Free Example Argumentative Proposal Essay

By choosing good topics for an argumentative essay, at first you should find out what an argumentative essay is and what writing tips are necessary to follow. This essay presents the arguments with their supporting and opposing ideas. The writer should persuade the reader to adopt his or her point of view and behavior rules.

The distinctive characteristic of this type of essay is that the author needs to rebut the arguments of the opposite stance. What this means is that you need to elaborate what evidence the opposition has and find facts to refute it. Some students even think that this type of paper is the most difficult.

However, you shouldn’t panic, because each task that is given to you in college or high school can be completed successfully if you have a good strategy. One thing you need to remember is that planning can ease this process a lot. The first step of writing the paper is selecting the topic. Sometimes this step can take even twenty percent of the entire work time. We decided to make this easier for you and have gathered issues in one list which you will see below. Hopefully, our topic ideas inspire you to write an A-level paper. Before moving to the list, we recommend that you get acquainted with these quick and useful tips.

How to Choose an Argumentative Essay Topic

Make sure that the topic is not too broad. Otherwise, you won’t be able to reveal it properly. Try to be specific by focusing on a certain aspect of a general issue.
Take into consideration that good argumentative essay topics should concern a conflict that urges many discussions in society. It should be an important and arguable topic.
When opting for an argumentative essay topic, find out whether you will be able to find proper factual information to support your arguments.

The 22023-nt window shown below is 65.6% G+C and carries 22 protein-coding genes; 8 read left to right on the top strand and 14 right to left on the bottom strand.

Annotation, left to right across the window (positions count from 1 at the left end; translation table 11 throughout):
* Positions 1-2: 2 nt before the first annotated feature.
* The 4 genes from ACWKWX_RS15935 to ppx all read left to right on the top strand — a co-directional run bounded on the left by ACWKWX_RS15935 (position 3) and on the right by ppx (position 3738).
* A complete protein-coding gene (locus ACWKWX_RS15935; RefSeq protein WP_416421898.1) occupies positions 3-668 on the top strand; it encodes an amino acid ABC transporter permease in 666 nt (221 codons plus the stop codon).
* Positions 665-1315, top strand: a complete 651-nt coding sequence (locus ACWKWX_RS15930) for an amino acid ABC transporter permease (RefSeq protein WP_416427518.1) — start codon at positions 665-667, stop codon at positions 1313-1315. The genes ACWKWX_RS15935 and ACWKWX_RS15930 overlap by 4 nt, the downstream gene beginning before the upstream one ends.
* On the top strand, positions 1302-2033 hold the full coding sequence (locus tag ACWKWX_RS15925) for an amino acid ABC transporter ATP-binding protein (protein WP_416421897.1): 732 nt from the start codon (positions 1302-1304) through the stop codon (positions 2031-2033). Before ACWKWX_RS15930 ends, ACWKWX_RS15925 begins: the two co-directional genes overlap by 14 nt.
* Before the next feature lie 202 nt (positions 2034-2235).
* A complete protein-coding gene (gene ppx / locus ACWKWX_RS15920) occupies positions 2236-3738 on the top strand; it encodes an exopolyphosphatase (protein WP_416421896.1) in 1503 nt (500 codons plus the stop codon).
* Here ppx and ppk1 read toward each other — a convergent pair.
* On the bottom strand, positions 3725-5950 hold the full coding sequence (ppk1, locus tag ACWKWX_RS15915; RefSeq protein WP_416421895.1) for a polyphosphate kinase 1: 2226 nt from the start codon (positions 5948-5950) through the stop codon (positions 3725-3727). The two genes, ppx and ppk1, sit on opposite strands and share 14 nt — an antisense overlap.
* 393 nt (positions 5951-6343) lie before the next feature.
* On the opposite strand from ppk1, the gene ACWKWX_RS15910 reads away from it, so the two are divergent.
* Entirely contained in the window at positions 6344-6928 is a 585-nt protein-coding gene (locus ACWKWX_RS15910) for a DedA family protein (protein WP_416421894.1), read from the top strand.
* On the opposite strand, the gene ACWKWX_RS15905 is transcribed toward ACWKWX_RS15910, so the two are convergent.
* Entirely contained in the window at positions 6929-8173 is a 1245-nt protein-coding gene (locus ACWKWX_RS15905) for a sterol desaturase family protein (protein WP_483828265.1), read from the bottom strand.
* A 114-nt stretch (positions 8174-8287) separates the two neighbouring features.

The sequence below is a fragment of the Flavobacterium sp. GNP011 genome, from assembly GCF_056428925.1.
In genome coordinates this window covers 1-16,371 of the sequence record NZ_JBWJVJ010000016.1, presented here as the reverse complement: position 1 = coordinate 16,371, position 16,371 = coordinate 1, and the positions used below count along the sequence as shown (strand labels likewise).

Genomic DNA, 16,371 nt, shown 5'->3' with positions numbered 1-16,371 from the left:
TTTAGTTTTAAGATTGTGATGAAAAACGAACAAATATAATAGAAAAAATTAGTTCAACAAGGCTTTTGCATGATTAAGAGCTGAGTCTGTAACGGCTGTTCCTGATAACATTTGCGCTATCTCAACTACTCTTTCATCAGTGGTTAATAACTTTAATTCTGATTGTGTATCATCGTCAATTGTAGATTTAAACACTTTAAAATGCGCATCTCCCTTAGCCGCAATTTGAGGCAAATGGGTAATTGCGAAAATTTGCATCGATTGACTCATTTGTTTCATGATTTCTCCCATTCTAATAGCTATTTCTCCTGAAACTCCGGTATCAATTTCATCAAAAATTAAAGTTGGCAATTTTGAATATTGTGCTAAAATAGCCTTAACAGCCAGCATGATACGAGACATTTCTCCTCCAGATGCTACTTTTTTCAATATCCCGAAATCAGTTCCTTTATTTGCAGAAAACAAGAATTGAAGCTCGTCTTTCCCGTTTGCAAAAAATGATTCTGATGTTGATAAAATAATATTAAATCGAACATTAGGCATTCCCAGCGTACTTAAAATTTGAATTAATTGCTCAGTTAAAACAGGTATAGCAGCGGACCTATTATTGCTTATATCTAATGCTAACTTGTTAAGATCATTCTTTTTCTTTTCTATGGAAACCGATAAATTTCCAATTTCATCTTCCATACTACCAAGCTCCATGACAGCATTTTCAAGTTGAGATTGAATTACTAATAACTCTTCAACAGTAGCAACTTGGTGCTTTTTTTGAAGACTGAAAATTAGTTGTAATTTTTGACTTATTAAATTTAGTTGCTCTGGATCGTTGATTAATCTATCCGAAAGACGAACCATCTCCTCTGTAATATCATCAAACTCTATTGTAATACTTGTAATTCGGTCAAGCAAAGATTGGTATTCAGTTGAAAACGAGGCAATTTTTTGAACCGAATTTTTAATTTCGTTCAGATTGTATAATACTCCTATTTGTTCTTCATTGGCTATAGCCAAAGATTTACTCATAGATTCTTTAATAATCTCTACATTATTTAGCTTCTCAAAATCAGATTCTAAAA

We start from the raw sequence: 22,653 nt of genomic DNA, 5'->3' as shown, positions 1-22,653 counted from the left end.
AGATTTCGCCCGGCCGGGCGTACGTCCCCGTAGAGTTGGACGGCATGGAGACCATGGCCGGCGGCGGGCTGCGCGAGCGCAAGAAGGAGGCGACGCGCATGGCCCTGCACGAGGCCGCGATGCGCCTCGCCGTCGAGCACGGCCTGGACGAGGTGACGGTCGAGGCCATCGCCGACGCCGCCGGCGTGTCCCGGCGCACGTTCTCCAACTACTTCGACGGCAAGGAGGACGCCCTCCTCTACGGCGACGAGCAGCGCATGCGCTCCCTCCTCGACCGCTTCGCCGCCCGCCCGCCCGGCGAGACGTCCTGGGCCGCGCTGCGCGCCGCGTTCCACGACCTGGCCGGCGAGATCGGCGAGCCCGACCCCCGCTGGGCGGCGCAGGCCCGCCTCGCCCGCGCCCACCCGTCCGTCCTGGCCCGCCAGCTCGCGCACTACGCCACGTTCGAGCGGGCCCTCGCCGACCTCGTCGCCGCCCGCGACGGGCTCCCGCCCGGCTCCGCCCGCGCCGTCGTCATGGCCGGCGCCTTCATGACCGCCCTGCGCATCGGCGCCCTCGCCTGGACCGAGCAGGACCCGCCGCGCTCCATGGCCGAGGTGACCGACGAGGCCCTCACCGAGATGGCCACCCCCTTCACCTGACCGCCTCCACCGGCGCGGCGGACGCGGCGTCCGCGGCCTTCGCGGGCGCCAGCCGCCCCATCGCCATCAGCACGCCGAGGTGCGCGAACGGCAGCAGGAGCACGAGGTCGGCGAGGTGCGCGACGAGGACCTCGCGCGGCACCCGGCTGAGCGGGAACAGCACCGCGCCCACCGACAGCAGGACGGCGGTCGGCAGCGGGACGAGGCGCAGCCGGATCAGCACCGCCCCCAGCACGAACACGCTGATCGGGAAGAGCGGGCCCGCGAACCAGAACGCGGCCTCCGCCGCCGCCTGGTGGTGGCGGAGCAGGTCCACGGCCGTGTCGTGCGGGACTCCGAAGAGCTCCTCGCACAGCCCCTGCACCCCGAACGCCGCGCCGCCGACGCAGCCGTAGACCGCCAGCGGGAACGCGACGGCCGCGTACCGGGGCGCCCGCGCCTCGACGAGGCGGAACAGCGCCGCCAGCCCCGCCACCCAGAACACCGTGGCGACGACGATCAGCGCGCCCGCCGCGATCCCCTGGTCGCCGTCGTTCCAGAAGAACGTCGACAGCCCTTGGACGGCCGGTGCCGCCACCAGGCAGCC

Under the conditions of tight deadlines, you need to make quick, yet well-thought decisions. All essay topics have their advantages and disadvantages. If you can’t select the topic among several choices, compare them by defining the pros and cons of each.

Before presenting a certain argument, make sure it is strong enough to convince the reader. Each argument should be supported with evidence consisting of facts, stats, and so on.

Ask yourself the question: “Do I care about this issue?” That way, you’ll understand whether the subject is truly interesting for you. If it is, you are likely to perform better with your task.

The List of Good Topics for an Argumentative Essay

Society

  1. Can the death penalty be effective?
  2. Is buying a lottery ticket a good idea?
  3. Is competition really good?
  4. Is religion the cause of war?
  5. Is fashion really important?
  6. Are girls too “mean” in their friendship?
  7. Are feminist women being too harsh on other women who don’t support the movement?
  8. Can smoking be prevented by making tobacco illegal?
  9. Is a highly competitive environment good or bad for studying or working?
  10. Is it true that life 100 years ago was easier?
  11. What are the drawbacks of a democratic political system?
  12. What is cultural shock and how does it impact our perception of other people’s cultures?